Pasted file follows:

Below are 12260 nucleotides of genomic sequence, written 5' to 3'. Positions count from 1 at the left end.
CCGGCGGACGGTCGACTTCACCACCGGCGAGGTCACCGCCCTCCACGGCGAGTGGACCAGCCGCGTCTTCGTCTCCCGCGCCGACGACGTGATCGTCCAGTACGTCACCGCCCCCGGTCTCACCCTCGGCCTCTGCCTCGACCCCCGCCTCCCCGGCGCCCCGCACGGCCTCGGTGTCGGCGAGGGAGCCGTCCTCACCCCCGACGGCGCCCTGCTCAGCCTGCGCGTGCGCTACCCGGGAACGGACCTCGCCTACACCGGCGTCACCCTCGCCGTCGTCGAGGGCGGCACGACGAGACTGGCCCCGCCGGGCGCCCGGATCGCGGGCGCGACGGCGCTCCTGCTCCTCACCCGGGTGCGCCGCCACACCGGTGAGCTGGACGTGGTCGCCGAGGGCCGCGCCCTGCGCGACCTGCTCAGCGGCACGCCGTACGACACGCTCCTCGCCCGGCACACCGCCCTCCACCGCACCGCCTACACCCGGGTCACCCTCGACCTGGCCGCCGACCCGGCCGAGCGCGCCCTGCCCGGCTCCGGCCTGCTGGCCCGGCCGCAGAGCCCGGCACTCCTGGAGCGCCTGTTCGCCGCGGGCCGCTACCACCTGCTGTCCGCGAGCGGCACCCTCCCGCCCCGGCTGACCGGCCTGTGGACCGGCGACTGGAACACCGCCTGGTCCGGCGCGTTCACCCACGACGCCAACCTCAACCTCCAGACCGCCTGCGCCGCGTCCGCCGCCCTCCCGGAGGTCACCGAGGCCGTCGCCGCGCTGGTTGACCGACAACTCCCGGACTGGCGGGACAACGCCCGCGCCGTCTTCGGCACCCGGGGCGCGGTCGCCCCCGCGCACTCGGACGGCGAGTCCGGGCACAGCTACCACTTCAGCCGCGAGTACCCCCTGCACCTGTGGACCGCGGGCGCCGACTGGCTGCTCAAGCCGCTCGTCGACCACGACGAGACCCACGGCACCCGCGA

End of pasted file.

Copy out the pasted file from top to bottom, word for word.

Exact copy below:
Below are 12260 nucleotides of genomic sequence, written 5' to 3'. Positions count from 1 at the left end.
CCGGCGGACGGTCGACTTCACCACCGGCGAGGTCACCGCCCTCCACGGCGAGTGGACCAGCCGCGTCTTCGTCTCCCGCGCCGACGACGTGATCGTCCAGTACGTCACCGCCCCCGGTCTCACCCTCGGCCTCTGCCTCGACCCCCGCCTCCCCGGCGCCCCGCACGGCCTCGGTGTCGGCGAGGGAGCCGTCCTCACCCCCGACGGCGCCCTGCTCAGCCTGCGCGTGCGCTACCCGGGAACGGACCTCGCCTACACCGGCGTCACCCTCGCCGTCGTCGAGGGCGGCACGACGAGACTGGCCCCGCCGGGCGCCCGGATCGCGGGCGCGACGGCGCTCCTGCTCCTCACCCGGGTGCGCCGCCACACCGGTGAGCTGGACGTGGTCGCCGAGGGCCGCGCCCTGCGCGACCTGCTCAGCGGCACGCCGTACGACACGCTCCTCGCCCGGCACACCGCCCTCCACCGCACCGCCTACACCCGGGTCACCCTCGACCTGGCCGCCGACCCGGCCGAGCGCGCCCTGCCCGGCTCCGGCCTGCTGGCCCGGCCGCAGAGCCCGGCACTCCTGGAGCGCCTGTTCGCCGCGGGCCGCTACCACCTGCTGTCCGCGAGCGGCACCCTCCCGCCCCGGCTGACCGGCCTGTGGACCGGCGACTGGAACACCGCCTGGTCCGGCGCGTTCACCCACGACGCCAACCTCAACCTCCAGACCGCCTGCGCCGCGTCCGCCGCCCTCCCGGAGGTCACCGAGGCCGTCGCCGCGCTGGTTGACCGACAACTCCCGGACTGGCGGGACAACGCCCGCGCCGTCTTCGGCACCCGGGGCGCGGTCGCCCCCGCGCACTCGGACGGCGAGTCCGGGCACAGCTACCACTTCAGCCGCGAGTACCCCCTGCACCTGTGGACCGCGGGCGCCGACTGGCTGCTCAAGCCGCTCGTCGACCACGACGAGACCCACGGCACCCGCGA